The other major over-shooters in the Global South are equally telling: the so-called Asian Tigers and the monarchies of the Persian Gulf. These countries are all heavily in the Western geopolitical sphere—including in most cases, direct deployment of Western military bases on their soils—and received space for industrial development in return for their Western and anti-communist loyalties.
Choking out Alternatives
Tackling climate breakdown and ecological collapse while delivering on human needs requires strong government intervention. Various studies on quality-of-life indicators, such as life expectancy and education, show that socialist countries outperform their capitalist counterparts with the same level of gross domestic product (GDP) by a very wide margin.
Extensive research has conclusively demonstrated that GDP has a huge impact on environmental and energy footprints. To deliver on human needs with a small environmental footprint therefore requires socialist policies that center human needs, such as free public education and health care. Otherwise, too much production is wasted on luxury, planned obsolescence, and incredibly wasteful private service systems. There is simply no other way.
The Sustainable Development Index, which weighs both human development and its ecological and carbon footprint, shows that in 1991—just before the massive neoliberal shock doctrine went into full effect—half of the top ten performing countries were formerly socialist. As late as 2019, the last year with available data, the top ten included four post-socialist countries that did not fully dismantle their welfare systems, joined by communist-ruled Cuba and the Indian state of Kerala.6 Other countries that performed well, such as Sri Lanka and Costa Rica, all had strong public service systems.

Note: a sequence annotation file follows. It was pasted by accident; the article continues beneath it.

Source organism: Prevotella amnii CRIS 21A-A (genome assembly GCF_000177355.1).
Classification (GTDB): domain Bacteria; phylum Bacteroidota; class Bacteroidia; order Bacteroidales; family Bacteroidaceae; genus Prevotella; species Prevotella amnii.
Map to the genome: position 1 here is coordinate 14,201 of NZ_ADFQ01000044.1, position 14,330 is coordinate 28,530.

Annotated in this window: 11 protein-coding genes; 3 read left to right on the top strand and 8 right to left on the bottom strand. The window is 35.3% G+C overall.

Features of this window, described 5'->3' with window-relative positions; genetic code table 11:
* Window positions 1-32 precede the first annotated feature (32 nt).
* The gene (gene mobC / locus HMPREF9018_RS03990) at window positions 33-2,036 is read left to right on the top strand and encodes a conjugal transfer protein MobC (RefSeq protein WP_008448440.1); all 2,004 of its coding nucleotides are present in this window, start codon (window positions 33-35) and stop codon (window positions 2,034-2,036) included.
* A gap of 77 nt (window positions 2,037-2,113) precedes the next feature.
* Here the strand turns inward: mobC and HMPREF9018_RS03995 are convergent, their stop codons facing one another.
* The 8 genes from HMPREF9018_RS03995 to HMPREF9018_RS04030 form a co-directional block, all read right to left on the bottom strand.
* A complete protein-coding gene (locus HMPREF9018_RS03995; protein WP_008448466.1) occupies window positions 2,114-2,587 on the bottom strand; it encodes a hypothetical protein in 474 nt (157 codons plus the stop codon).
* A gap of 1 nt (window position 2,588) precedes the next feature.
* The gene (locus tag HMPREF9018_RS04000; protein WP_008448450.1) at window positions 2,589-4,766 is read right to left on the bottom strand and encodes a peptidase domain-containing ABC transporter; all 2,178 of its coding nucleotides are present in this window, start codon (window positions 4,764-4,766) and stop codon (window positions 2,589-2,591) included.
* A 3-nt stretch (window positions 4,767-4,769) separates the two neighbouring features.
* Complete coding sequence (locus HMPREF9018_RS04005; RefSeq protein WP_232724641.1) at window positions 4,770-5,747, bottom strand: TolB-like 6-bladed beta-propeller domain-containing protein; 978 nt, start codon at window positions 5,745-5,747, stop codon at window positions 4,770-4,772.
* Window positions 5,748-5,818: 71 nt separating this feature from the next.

Yet charting such an ecosocialist path is extremely difficult. Ecosocialist leader Thomas Sankara, who planted four million trees during his short rule in Burkina Faso, was assassinated by U.S. and French intelligence agencies in 1987. Explicitly ecosocialist governments in Bolivia, Ecuador, and Venezuela were also targeted for regime change. The moderately leftist government led by the Workers’ Party in Brazil, which reduced deforestation rates in the Amazon by 70 percent while dramatically reducing poverty rates, was deposed in a U.S.-backed lawfare coup in 2016. Cuba, one of the most sustainable countries on the planet, is suffering under a sixty-year long embargo from the United States. Need we go on?